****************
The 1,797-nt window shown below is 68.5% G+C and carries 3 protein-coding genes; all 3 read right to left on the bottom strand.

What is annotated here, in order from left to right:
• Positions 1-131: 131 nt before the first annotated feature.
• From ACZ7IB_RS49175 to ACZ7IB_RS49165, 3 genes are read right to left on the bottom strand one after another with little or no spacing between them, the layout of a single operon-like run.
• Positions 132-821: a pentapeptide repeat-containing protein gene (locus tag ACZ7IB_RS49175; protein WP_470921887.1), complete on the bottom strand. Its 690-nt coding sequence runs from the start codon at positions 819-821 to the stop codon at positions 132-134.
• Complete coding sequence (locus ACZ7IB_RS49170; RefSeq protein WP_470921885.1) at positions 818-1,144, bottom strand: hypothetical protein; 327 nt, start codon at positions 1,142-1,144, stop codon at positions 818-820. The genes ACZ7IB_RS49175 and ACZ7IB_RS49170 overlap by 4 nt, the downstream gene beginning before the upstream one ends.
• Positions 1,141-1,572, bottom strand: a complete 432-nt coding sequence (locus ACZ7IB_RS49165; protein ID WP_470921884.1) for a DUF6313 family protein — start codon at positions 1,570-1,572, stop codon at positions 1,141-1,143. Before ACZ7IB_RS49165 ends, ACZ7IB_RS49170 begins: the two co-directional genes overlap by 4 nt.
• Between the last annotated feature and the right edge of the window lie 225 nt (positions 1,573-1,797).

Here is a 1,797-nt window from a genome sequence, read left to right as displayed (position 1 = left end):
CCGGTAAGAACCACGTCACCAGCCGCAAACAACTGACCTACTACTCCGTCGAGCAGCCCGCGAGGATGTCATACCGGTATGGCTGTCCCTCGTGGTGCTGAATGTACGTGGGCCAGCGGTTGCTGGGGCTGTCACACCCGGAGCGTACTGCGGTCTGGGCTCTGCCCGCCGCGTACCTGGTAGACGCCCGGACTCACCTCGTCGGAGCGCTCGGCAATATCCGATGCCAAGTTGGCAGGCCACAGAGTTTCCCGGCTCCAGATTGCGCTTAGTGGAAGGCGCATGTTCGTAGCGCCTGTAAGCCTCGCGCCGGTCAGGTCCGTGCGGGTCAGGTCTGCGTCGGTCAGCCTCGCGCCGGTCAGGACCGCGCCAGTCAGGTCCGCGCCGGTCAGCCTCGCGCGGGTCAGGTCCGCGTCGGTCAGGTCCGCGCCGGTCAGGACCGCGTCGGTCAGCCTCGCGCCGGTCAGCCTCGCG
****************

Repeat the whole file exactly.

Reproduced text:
The 1,797-nt window shown below is 68.5% G+C and carries 3 protein-coding genes; all 3 read right to left on the bottom strand.

What is annotated here, in order from left to right:
• Positions 1-131: 131 nt before the first annotated feature.
• From ACZ7IB_RS49175 to ACZ7IB_RS49165, 3 genes are read right to left on the bottom strand one after another with little or no spacing between them, the layout of a single operon-like run.
• Positions 132-821: a pentapeptide repeat-containing protein gene (locus tag ACZ7IB_RS49175; protein WP_470921887.1), complete on the bottom strand. Its 690-nt coding sequence runs from the start codon at positions 819-821 to the stop codon at positions 132-134.
• Complete coding sequence (locus ACZ7IB_RS49170; RefSeq protein WP_470921885.1) at positions 818-1,144, bottom strand: hypothetical protein; 327 nt, start codon at positions 1,142-1,144, stop codon at positions 818-820. The genes ACZ7IB_RS49175 and ACZ7IB_RS49170 overlap by 4 nt, the downstream gene beginning before the upstream one ends.
• Positions 1,141-1,572, bottom strand: a complete 432-nt coding sequence (locus ACZ7IB_RS49165; protein ID WP_470921884.1) for a DUF6313 family protein — start codon at positions 1,570-1,572, stop codon at positions 1,141-1,143. Before ACZ7IB_RS49165 ends, ACZ7IB_RS49170 begins: the two co-directional genes overlap by 4 nt.
• Between the last annotated feature and the right edge of the window lie 225 nt (positions 1,573-1,797).

Here is a 1,797-nt window from a genome sequence, read left to right as displayed (position 1 = left end):
CCGGTAAGAACCACGTCACCAGCCGCAAACAACTGACCTACTACTCCGTCGAGCAGCCCGCGAGGATGTCATACCGGTATGGCTGTCCCTCGTGGTGCTGAATGTACGTGGGCCAGCGGTTGCTGGGGCTGTCACACCCGGAGCGTACTGCGGTCTGGGCTCTGCCCGCCGCGTACCTGGTAGACGCCCGGACTCACCTCGTCGGAGCGCTCGGCAATATCCGATGCCAAGTTGGCAGGCCACAGAGTTTCCCGGCTCCAGATTGCGCTTAGTGGAAGGCGCATGTTCGTAGCGCCTGTAAGCCTCGCGCCGGTCAGGTCCGTGCGGGTCAGGTCTGCGTCGGTCAGCCTCGCGCCGGTCAGGACCGCGCCAGTCAGGTCCGCGCCGGTCAGCCTCGCGCGGGTCAGGTCCGCGTCGGTCAGGTCCGCGCCGGTCAGGACCGCGTCGGTCAGCCTCGCGCCGGTCAGCCTCGCG